Today, the House Judiciary Committee held a hearing on H.R. 3179, the "Marketplace Equity Act of 2011." This legislative hearing was a follow-up to the oversight hearing on the "Constitutional Limitations on States' Authority to Collect Sales Taxes in E-Commerce" on November 30, 2011. Ranking Member John Conyers, Jr. (D-Mich.) is the longest standing member of the Judiciary Committee to work on the issue of sales tax fairness, having worked alongside Representatives Bill Delahunt and Spencer Bachus since 2000. Ranking Member Conyers released this statement following the hearing:
"In 1992 the Supreme Court decided in Quill Corp. v. North Dakota that it was too difficult for a remote seller to understand and comply with every tax law in every state and locality in which it may sell something. The Supreme Court felt that the states needed to simplify their complex sales tax laws to not be a burden on interstate commerce. They ruled that without a simplification in sales tax laws, a remote seller would not have to collect sales taxes in a state in which it does not have a physical presence.
"However, the Supreme Court stated clearly that Congress was better suited to decide whether remote sellers have to collect sales taxes. With the rise in online shopping and technological advances made in the decades since this Supreme Court decision, I think it is past time for Congress to make that determination.
"As a result of these different circumstances since the Supreme Court's decision 20 years ago, I support legislation leveling the playing field between brick and mortar retailers with online sellers for three main reasons.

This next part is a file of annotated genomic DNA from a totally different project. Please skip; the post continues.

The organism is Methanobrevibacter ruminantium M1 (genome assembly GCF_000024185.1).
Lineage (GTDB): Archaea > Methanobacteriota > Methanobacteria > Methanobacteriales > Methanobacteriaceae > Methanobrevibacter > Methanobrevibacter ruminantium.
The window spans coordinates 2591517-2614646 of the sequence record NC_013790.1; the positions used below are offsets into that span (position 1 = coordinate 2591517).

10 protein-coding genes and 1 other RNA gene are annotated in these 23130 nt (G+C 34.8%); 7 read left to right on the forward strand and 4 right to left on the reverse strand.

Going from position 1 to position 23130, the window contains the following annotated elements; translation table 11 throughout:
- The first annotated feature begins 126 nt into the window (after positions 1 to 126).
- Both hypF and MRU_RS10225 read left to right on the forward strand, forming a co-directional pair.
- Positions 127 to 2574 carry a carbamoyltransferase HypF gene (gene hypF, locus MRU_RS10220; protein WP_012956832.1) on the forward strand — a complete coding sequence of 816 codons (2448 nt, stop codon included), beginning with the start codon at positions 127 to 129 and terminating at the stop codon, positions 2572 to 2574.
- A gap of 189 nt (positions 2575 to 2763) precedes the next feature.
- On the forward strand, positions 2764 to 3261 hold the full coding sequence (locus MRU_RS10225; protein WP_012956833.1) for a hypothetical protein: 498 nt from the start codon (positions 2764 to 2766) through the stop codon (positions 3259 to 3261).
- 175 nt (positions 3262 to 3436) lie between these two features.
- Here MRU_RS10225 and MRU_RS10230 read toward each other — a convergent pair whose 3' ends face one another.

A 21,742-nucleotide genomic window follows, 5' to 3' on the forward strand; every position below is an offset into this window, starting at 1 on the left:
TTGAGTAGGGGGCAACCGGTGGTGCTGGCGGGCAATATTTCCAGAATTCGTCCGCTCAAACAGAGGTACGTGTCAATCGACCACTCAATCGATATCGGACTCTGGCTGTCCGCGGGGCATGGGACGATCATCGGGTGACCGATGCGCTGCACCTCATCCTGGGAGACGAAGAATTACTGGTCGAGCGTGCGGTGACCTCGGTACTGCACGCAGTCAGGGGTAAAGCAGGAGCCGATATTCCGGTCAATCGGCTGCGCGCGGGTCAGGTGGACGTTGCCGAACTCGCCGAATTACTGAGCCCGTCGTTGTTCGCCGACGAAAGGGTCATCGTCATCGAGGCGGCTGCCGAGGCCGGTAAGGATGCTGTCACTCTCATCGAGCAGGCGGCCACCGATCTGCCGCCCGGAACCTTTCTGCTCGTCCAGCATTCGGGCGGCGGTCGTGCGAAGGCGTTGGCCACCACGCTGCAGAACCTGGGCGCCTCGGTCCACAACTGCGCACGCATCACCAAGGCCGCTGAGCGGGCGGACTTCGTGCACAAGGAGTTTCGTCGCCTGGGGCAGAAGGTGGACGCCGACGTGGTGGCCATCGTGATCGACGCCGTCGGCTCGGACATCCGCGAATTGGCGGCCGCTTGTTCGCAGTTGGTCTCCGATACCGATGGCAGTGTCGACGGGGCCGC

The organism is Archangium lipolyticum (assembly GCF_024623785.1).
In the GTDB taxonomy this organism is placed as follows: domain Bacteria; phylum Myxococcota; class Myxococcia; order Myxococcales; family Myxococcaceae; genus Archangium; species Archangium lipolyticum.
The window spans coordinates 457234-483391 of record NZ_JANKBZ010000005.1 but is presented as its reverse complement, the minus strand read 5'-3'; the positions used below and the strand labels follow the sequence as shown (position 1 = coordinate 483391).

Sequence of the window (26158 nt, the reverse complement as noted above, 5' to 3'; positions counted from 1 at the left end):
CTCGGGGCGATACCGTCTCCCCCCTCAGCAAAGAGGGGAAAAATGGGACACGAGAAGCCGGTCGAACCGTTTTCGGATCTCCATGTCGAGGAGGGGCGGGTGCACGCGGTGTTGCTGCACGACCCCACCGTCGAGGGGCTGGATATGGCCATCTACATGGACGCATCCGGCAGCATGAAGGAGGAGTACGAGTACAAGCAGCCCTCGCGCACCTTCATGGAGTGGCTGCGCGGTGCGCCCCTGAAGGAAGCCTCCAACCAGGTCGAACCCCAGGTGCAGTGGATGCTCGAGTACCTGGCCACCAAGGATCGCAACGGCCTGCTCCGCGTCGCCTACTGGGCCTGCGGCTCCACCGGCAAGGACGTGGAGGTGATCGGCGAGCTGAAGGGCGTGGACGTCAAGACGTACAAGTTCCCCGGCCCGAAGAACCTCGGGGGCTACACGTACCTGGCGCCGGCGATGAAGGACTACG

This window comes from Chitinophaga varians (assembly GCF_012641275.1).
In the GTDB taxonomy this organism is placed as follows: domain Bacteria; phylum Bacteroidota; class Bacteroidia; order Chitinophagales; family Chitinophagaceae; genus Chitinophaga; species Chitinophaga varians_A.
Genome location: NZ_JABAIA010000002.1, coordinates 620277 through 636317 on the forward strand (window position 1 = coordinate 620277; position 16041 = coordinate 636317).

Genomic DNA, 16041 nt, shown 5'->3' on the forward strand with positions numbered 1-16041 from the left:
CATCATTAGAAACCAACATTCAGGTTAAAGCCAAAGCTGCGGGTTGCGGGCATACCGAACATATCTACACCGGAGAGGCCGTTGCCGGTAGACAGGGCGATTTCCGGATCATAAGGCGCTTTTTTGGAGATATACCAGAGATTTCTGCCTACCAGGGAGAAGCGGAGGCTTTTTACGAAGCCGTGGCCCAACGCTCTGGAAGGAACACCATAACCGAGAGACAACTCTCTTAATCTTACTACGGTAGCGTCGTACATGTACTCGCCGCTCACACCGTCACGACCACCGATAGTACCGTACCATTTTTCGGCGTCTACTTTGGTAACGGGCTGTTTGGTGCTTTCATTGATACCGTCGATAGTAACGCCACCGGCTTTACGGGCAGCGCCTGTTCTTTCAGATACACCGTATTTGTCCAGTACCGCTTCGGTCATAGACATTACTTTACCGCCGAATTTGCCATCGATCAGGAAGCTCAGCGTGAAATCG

"First, this legislation ensures fairness between online sellers and brick and mortar retailers. Online retail prices are generally lower because many Americans do not have to pay sales taxes on the item purchased. This can make a significant difference in the final purchase price the customer pays, ranging anywhere from 3% to 12% of the price of the item. This gives an unfair advantage to out-of-state retailers who operate online because they can charge the same basic pre-tax price as a local retailer, but the price the consumer actually pays is lower because they do not collect a sales tax.
"Second, this legislation will provide state and local governments with much needed revenue that supports vital public services like education and healthcare. In Michigan alone the state Department of Treasury estimates that total revenue lost to e-commerce and mail order purchases will total $872 million during fiscal years 2012 and 2013.
"Lastly, there is bipartisan support in the House and Senate for sales tax fairness legislation, as well as a national coalition urging for the passage of this bill. At least a dozen Democratic and Republican governors, the National Governors Association, the National Conference of State Legislatures, and the National League of Cities have joined with retailers large and small to support sales tax equity. Congress can restore fairness in the marketplace, and address state revenue issues, by granting states the authority to require remote sellers to collect and remit sales taxes.
"The bill we discussed today, H.R. 3179, the "Marketplace Equity Act of 2011,' introduced by my colleagues, Representatives Jackie Speier and Steve Womack would grant states and localities that much-needed authority. I have signed on as a cosponsor to this legislation, and I encouraged all of my colleagues on the Judiciary Committee to do the same. I introduced similar legislation, H.R. 2701, the "Main Street Fairness Act," while Senators Mike Enzi, Dick Durbin, and Lamar Alexander introduced S. 1832, the "Marketplace Fairness Act." Although each of the three bills take different approaches, they each would accomplish the same goal: leveling the playing field between retailers and online sellers."
I believe that Congress should pass legislation that promotes economic efficiency and helps our states and local governments maintain financial support for public education, health, and safety. The Marketplace Equity Act and the other legislative proposals that I mentioned accomplish these goals and I urge my colleagues to consider them today."